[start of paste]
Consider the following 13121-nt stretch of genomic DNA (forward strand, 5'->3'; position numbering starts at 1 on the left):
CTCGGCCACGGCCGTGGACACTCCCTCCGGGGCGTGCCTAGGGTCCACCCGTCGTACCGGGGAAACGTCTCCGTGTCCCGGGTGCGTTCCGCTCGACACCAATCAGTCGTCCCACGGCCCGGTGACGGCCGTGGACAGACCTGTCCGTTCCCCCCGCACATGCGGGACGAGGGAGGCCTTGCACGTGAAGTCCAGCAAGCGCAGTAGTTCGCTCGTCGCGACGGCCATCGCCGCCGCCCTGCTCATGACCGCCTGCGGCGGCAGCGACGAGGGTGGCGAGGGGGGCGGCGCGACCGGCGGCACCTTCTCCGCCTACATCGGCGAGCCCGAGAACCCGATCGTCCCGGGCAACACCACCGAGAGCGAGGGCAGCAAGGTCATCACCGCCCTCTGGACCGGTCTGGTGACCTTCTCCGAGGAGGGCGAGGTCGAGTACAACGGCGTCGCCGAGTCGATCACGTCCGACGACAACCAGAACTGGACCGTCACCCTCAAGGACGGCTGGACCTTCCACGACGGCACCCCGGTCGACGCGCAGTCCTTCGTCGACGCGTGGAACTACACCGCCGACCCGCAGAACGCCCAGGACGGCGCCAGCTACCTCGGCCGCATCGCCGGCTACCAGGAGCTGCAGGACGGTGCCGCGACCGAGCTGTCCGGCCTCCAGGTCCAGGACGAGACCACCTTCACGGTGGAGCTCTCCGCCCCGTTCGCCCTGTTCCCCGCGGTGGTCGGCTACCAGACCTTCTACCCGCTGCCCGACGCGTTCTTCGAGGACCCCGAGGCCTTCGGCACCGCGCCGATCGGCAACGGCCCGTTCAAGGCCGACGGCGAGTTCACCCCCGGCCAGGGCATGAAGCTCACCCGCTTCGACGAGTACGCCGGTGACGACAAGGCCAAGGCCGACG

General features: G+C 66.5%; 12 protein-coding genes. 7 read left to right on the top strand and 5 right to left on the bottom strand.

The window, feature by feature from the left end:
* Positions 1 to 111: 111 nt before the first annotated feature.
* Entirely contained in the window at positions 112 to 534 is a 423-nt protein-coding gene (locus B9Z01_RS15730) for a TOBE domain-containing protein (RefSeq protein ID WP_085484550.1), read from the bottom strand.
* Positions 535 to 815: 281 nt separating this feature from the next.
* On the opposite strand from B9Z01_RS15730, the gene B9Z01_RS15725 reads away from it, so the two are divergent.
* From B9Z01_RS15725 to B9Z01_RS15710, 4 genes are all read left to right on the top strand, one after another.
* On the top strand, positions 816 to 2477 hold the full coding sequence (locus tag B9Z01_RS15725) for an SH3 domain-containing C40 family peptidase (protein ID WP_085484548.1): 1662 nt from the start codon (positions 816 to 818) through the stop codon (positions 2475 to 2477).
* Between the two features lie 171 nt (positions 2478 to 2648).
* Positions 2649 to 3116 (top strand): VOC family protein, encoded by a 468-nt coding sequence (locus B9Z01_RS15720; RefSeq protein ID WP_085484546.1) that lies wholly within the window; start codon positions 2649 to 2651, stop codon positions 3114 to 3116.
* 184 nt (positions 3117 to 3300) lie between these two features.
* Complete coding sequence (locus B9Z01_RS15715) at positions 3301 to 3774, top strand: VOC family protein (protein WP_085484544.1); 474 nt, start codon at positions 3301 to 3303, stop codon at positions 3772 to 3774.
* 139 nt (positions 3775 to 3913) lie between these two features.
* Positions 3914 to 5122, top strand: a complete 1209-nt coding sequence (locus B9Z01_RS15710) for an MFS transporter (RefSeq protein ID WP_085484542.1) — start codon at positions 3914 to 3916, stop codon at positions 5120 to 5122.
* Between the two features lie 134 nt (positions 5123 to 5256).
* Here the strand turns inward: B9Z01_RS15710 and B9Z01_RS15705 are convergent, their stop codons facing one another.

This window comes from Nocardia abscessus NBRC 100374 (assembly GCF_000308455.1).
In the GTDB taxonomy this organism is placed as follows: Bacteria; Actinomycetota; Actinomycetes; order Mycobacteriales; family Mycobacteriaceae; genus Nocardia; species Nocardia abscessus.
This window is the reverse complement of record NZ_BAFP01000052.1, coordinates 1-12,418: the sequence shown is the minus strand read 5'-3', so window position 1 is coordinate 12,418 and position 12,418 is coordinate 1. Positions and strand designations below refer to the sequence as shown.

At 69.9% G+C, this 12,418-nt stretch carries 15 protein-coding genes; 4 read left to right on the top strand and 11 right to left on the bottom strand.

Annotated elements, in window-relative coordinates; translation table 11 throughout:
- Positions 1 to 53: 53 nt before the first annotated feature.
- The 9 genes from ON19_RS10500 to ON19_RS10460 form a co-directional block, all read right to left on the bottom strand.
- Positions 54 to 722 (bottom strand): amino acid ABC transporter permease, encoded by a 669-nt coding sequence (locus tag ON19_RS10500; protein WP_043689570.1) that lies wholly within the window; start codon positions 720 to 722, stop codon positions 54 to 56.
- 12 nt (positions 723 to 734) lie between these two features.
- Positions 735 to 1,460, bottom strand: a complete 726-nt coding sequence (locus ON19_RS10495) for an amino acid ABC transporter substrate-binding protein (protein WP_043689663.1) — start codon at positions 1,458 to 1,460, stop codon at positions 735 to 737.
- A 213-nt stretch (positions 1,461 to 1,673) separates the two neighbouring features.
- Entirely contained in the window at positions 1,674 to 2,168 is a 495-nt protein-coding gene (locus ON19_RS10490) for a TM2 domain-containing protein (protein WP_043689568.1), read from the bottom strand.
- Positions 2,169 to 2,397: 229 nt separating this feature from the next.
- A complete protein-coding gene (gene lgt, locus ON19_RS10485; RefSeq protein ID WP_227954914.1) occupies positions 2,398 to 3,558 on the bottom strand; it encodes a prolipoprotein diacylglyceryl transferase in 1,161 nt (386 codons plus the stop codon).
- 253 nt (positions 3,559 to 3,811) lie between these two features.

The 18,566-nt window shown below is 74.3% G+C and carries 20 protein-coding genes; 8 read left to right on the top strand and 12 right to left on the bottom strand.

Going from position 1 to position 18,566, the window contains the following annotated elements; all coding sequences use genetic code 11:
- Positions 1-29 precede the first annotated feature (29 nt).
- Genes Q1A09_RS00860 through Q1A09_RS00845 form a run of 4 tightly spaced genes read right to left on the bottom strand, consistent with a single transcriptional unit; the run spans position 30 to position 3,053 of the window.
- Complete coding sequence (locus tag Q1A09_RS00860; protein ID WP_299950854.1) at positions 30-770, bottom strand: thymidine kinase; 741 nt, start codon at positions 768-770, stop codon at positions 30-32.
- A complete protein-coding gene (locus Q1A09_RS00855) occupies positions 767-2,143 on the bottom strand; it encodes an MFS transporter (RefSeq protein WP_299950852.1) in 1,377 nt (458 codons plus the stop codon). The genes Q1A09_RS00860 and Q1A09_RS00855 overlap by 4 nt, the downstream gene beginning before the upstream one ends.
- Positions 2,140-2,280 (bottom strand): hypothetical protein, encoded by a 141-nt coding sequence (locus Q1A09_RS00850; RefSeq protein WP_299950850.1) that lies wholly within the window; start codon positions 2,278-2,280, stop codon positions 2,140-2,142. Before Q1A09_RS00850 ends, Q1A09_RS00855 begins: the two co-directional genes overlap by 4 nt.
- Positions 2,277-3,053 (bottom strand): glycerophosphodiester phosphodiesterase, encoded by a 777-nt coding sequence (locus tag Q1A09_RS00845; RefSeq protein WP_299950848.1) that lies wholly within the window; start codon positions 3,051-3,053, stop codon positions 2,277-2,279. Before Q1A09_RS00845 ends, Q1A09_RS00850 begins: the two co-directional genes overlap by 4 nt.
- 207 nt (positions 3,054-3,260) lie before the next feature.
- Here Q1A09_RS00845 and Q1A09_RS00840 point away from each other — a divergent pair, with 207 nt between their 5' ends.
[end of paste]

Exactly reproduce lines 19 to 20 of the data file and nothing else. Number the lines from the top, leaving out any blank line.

This window comes from Nocardia abscessus NBRC 100374 (assembly GCF_000308455.1).
In the GTDB taxonomy this organism is placed as follows: Bacteria; Actinomycetota; Actinomycetes; order Mycobacteriales; family Mycobacteriaceae; genus Nocardia; species Nocardia abscessus.